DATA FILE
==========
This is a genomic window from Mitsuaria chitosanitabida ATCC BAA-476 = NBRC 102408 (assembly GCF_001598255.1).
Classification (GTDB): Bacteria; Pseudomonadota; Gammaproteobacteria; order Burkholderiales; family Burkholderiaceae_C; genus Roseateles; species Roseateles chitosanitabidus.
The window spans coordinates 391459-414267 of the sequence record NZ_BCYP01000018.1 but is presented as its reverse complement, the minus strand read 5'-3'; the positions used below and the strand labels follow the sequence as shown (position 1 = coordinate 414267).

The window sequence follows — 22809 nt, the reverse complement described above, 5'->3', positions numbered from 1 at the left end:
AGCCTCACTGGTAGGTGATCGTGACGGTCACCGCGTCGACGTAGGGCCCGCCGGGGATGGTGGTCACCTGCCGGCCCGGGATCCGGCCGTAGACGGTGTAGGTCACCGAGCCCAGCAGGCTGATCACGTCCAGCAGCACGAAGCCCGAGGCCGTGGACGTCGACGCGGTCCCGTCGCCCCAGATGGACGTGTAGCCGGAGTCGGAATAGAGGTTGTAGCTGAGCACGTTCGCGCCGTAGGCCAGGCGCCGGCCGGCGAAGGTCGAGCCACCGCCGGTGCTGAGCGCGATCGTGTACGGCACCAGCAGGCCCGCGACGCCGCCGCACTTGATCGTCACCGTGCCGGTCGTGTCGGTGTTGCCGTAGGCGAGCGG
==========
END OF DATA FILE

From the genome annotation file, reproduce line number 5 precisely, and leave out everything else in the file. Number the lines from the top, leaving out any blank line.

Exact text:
AGCCTCACTGGTAGGTGATCGTGACGGTCACCGCGTCGACGTAGGGCCCGCCGGGGATGGTGGTCACCTGCCGGCCCGGGATCCGGCCGTAGACGGTGTAGGTCACCGAGCCCAGCAGGCTGATCACGTCCAGCAGCACGAAGCCCGAGGCCGTGGACGTCGACGCGGTCCCGTCGCCCCAGATGGACGTGTAGCCGGAGTCGGAATAGAGGTTGTAGCTGAGCACGTTCGCGCCGTAGGCCAGGCGCCGGCCGGCGAAGGTCGAGCCACCGCCGGTGCTGAGCGCGATCGTGTACGGCACCAGCAGGCCCGCGACGCCGCCGCACTTGATCGTCACCGTGCCGGTCGTGTCGGTGTTGCCGTAGGCGAGCGG